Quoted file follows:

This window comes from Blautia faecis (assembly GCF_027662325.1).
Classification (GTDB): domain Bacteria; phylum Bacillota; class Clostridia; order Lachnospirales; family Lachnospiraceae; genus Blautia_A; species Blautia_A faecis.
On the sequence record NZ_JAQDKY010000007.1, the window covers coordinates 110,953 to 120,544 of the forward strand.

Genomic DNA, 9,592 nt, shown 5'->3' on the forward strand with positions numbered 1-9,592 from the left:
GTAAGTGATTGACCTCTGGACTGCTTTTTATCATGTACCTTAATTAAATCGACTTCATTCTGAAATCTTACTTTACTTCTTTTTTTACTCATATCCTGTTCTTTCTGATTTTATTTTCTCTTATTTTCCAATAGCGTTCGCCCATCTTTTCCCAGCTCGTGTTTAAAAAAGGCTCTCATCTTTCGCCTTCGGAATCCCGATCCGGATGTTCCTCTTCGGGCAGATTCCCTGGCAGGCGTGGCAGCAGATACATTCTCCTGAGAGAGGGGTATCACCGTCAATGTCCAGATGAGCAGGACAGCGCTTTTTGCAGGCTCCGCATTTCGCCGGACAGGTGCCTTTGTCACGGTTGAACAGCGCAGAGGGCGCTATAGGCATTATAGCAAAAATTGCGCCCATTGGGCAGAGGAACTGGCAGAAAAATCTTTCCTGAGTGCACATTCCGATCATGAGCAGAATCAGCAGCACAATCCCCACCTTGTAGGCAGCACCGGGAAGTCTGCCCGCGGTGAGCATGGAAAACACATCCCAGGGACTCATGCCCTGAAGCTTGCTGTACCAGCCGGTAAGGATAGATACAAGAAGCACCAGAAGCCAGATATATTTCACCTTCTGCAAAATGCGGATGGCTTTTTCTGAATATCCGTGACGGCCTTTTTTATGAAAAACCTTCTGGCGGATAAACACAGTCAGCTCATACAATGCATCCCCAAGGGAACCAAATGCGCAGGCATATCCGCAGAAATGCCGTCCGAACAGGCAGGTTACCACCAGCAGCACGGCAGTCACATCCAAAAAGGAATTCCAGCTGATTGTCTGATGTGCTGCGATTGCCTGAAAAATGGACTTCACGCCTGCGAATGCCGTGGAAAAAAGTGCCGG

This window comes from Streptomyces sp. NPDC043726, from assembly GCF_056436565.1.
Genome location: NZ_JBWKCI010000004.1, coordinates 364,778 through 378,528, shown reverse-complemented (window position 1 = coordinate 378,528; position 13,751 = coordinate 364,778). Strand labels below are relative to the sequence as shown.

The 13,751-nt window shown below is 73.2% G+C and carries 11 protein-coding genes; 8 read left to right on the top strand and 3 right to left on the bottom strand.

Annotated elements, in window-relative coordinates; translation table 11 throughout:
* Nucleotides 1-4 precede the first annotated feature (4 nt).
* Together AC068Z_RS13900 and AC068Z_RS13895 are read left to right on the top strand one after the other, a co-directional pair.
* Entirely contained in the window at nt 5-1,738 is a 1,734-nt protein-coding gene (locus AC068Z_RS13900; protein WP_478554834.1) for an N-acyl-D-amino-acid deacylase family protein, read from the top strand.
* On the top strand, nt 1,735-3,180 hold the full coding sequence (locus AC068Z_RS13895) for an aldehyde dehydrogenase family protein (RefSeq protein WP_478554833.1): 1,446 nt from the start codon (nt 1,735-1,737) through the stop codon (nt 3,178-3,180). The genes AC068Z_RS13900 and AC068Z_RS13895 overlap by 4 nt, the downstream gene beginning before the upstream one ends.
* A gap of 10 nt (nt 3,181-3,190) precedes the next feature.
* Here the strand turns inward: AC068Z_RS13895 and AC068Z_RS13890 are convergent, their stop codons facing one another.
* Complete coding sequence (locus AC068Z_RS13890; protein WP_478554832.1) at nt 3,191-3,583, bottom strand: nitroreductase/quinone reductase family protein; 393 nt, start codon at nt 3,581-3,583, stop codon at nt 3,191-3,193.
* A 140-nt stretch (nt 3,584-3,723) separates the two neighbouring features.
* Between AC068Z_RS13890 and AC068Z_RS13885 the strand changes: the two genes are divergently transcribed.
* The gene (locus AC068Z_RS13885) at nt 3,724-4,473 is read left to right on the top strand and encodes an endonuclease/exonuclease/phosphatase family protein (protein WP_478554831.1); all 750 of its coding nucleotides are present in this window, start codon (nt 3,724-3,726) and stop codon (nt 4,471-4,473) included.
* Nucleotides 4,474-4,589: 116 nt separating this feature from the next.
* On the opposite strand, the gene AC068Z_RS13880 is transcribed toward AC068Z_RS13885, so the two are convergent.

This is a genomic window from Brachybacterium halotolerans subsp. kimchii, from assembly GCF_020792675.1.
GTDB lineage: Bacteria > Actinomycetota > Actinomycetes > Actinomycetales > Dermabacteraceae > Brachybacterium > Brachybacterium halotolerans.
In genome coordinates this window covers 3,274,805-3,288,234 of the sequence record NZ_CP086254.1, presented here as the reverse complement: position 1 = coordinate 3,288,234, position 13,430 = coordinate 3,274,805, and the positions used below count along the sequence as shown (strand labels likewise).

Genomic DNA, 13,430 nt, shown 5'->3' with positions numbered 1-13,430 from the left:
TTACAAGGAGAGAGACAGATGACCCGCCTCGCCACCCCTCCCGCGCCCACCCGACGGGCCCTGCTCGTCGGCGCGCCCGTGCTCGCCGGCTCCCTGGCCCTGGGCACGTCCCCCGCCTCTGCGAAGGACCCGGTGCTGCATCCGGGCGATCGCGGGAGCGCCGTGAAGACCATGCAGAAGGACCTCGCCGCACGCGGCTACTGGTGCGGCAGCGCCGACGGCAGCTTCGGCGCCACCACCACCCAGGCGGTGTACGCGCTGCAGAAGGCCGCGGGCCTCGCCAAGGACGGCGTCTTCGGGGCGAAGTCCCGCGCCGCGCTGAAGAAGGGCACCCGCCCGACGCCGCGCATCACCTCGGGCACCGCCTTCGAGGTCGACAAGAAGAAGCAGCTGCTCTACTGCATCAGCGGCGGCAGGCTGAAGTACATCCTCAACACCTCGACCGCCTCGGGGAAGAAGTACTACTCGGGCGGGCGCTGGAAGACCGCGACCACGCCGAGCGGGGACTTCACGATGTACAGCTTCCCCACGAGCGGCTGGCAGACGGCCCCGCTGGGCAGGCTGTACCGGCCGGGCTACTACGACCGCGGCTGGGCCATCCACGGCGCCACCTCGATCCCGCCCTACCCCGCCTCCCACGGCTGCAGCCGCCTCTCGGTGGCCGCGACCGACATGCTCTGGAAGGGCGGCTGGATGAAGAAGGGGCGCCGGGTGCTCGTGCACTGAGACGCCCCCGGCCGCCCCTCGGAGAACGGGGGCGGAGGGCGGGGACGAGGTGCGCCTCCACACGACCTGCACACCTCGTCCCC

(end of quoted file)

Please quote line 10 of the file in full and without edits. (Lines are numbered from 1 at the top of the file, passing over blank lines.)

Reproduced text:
* Nucleotides 1-4 precede the first annotated feature (4 nt).